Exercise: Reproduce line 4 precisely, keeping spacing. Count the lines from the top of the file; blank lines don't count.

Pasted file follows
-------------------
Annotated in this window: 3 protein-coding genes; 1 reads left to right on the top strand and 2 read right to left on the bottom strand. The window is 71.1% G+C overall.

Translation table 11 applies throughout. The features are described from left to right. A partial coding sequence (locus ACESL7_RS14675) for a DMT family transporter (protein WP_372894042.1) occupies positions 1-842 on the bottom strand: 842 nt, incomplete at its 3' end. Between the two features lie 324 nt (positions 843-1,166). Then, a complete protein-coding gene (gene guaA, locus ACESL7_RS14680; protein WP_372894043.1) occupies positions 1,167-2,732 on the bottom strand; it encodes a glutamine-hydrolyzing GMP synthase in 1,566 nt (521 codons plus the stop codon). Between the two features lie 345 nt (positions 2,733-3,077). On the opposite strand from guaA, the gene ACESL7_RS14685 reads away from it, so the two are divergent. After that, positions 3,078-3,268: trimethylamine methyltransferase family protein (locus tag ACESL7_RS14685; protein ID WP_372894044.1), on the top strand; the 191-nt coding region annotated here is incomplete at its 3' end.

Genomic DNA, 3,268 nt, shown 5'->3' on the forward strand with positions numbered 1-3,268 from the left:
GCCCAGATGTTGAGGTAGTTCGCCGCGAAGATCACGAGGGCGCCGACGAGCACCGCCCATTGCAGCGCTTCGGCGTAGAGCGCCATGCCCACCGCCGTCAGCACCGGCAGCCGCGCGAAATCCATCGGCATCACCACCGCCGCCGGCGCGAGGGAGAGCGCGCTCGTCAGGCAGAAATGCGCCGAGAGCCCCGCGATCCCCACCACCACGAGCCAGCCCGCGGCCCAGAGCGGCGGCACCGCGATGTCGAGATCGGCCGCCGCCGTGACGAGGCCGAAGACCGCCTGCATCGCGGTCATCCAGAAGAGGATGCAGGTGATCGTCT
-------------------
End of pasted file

GCCCAGATGTTGAGGTAGTTCGCCGCGAAGATCACGAGGGCGCCGACGAGCACCGCCCATTGCAGCGCTTCGGCGTAGAGCGCCATGCCCACCGCCGTCAGCACCGGCAGCCGCGCGAAATCCATCGGCATCACCACCGCCGCCGGCGCGAGGGAGAGCGCGCTCGTCAGGCAGAAATGCGCCGAGAGCCCCGCGATCCCCACCACCACGAGCCAGCCCGCGGCCCAGAGCGGCGGCACCGCGATGTCGAGATCGGCCGCCGCCGTGACGAGGCCGAAGACCGCCTGCATCGCGGTCATCCAGAAGAGGATGCAGGTGATCGTCT